Fight the power: Ron Goldberg's 'Boy With the Bullhorn'

  • by Jim Piechota
  • Saturday November 26, 2022
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author Ron Goldberg (photo: Joey Stamp)
author Ron Goldberg (photo: Joey Stamp)

In this new memoir, activist Ron Goldberg candidly and dramatically shares his experiences on the front lines of the ACT UP AIDS protest movements in New York City three and a half decades ago.

Beginning in the summer of 1987, the author recalls being drawn to ACT UP meetings through their notorious reputation for being "bold, angry, and —unlike the other AIDS groups— dedicated to confrontation, not care-giving."

Direct action on the release of lifesaving AIDS medications by the Food and Drug Administration as a result of ACT UP protests sealed the deal for Goldberg, and he immediately sought out gatherings and activist networks.

This new life was a far cry from his Jewish upbringing in the 1960s and '70s in Great Neck, Long Island when, as a boy, he felt a stirring after watching Bobby Sherman in "Here Comes the Brides!" Though he'd had girlfriends in high school, Goldberg also enjoyed dalliances with boys and, after coming out and graduating college, he moved to Manhattan to pursue an acting career.

His book intimately describes early influences by Larry Kramer (1935-2020), who angrily finger-pointed and wrote distressing alarmist dispatches about the mounting body counts from AIDS in local newspapers. As Goldberg's rage and fright mounted, the inactions of a homophobic government and the shameful indifference of medical establishments to the suffering of the queer population proceeded to exacerbate what would become a full-on global epidemic.

Goldberg's passion for activist participation soon graduated to the forefront of his life as he realized and fully embraced the heft of collective community movements and the social and political weight they carried.

He resonantly describes life for gay men in New York as "living under a pervasive cloud of dread" and the "low threatening hum in the background of everything we did." Every physical ailment, no matter how minor, could be a prognostication of something much more insidious.

"Was that a bruise or a lesion? A chest cold or pneumonia?" he writes of the palpable terror of contracting AIDS. "You could be fine one day and gasping for breath the next, your life suddenly measured in months, if not weeks."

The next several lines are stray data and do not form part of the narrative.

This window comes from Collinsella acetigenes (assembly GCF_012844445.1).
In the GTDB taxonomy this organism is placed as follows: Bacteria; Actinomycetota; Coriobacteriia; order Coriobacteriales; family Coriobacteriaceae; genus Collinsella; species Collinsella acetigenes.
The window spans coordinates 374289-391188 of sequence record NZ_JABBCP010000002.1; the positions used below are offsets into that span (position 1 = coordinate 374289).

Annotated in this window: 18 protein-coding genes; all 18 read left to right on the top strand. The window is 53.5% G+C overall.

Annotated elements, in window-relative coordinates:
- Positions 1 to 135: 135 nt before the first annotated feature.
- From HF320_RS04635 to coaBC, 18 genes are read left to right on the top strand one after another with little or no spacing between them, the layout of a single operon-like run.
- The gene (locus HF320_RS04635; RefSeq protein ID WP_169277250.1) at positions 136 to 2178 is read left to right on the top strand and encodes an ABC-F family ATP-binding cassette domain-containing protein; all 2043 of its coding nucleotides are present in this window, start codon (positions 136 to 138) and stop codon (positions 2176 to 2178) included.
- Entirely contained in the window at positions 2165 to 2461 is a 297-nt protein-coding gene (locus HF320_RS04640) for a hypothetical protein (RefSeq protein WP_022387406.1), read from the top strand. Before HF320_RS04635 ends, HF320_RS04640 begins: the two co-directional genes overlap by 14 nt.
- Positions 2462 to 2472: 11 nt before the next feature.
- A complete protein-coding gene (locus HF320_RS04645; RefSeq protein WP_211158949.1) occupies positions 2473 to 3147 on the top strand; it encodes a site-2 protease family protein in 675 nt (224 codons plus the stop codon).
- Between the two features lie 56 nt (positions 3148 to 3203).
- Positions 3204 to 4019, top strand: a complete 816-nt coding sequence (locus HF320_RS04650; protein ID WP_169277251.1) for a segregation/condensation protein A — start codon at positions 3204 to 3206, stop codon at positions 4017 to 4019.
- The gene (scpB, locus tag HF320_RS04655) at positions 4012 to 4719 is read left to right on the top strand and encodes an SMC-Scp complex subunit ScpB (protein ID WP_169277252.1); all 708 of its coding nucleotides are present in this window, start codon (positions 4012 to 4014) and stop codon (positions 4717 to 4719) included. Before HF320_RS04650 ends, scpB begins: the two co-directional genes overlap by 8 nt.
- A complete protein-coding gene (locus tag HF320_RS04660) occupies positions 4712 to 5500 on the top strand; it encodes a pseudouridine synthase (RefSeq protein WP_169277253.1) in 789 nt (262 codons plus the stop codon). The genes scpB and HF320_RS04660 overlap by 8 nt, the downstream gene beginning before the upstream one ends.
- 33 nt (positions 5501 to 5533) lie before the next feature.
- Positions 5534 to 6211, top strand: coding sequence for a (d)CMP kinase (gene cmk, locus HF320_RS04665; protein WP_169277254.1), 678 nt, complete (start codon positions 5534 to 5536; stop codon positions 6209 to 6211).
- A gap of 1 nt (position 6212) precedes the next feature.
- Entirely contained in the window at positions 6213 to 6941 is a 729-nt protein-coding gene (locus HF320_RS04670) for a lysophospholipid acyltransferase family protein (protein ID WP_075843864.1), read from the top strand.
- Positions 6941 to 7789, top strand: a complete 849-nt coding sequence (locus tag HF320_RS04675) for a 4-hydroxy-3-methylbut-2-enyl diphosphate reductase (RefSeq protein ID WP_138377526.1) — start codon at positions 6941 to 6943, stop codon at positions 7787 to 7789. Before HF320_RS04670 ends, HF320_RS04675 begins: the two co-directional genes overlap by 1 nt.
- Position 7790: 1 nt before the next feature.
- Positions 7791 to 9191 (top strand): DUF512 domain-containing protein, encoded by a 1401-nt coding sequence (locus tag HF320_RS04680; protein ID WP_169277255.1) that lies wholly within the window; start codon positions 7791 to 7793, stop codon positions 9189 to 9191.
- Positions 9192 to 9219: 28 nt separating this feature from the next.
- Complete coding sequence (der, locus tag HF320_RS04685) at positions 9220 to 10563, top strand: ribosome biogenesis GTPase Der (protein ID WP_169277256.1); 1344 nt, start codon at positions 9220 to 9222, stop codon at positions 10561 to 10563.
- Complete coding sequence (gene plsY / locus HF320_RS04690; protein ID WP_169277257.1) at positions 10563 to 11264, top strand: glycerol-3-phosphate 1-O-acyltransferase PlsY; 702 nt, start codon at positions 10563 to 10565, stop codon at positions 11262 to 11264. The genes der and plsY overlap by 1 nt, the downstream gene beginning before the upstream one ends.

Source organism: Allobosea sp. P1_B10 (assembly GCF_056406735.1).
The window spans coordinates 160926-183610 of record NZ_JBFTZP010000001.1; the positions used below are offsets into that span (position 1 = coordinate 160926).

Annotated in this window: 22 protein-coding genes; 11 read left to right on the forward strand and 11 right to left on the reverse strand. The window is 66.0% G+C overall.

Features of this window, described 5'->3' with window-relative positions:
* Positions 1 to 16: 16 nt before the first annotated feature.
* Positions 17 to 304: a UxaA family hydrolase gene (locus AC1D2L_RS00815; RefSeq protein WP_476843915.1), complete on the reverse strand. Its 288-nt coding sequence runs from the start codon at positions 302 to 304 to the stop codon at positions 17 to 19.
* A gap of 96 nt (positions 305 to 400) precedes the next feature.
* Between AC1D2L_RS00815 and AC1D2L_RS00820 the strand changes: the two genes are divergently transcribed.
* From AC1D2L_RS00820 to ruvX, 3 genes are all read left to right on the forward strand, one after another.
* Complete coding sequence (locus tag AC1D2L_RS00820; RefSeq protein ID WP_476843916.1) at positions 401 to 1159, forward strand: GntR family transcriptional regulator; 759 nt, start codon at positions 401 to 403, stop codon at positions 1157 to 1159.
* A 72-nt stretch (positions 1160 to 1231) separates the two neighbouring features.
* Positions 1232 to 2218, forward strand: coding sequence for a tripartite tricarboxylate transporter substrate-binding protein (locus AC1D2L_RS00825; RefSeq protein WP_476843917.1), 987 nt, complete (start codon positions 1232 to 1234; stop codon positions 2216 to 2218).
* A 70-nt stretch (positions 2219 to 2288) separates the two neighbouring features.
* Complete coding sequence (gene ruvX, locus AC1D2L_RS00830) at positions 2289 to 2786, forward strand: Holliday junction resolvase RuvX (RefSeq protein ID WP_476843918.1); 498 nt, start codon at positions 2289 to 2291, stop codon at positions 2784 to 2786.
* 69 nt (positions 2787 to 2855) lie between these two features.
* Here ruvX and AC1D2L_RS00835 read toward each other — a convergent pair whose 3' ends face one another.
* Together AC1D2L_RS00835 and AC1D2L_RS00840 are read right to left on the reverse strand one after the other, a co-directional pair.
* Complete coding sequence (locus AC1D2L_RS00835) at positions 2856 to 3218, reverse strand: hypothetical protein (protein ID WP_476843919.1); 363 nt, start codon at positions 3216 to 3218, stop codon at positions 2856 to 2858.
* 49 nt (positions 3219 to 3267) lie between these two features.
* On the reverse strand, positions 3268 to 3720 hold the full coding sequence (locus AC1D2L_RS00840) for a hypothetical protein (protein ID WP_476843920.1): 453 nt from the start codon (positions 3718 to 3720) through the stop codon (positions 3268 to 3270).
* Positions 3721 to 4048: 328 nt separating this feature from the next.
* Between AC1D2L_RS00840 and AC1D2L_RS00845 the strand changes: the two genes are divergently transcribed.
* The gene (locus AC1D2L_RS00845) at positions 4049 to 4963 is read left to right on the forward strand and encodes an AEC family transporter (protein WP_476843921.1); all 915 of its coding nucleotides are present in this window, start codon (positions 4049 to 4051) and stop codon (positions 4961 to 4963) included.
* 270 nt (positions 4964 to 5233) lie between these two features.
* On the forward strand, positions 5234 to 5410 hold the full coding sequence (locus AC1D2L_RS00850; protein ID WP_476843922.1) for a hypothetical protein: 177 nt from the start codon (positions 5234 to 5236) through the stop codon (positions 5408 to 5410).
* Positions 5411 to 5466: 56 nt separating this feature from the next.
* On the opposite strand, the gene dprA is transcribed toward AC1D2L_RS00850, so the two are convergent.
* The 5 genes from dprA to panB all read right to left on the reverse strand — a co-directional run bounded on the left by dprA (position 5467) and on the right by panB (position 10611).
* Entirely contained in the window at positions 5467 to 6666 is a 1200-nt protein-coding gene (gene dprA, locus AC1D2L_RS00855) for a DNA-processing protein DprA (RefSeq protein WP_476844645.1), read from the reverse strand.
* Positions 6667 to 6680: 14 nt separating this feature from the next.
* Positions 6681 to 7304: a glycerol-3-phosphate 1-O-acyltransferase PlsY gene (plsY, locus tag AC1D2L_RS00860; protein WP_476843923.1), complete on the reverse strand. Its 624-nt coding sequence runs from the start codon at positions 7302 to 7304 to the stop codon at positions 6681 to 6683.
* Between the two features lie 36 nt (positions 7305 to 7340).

Encounters with defiant police brigades, community heroes, and fellow activists commingle with the electrified atmosphere of frustration, sadness, fear, and defiance. Goldberg's dramatizations will provoke astonishment for new readers and a bittersweet sense of nostalgia for those who were actually there and found themselves fighting the good fight to stay alive while a cruel, deadly disease ran rampant (and ignored by those in power) throughout the community.

The book's images of "die-ins," "Silence = Death" signs, and street protests are nothing short of striking and graphically capture the significance of the timeless activist movement, a powerful and unique collective that has seen a resurgence of late and has incrementally increased in importance as the millennium marches forward.

This fine amalgam of memoir and queer history is constructive, emboldening, and necessary reading, and quite likely to inspire young queer readers to engage and participate in the enduring fight for LGBTQ equality and freedom.

Ron Goldberg will be appearing with fellow author K.M. Soehnlein (the ACT UP-themed novel, "Army of Lovers") in a joint reading event at The Green Arcade, 1680 Market Street, San Francisco, on World AIDS Day, Thursday, December 1, at 6:30pm.

'Boy with the Bullhorn' by Ron Goldberg, Empire State Editions/Fordham University Press, $36.95 hardback, $19.99 e-book, $24.49 audiobook.

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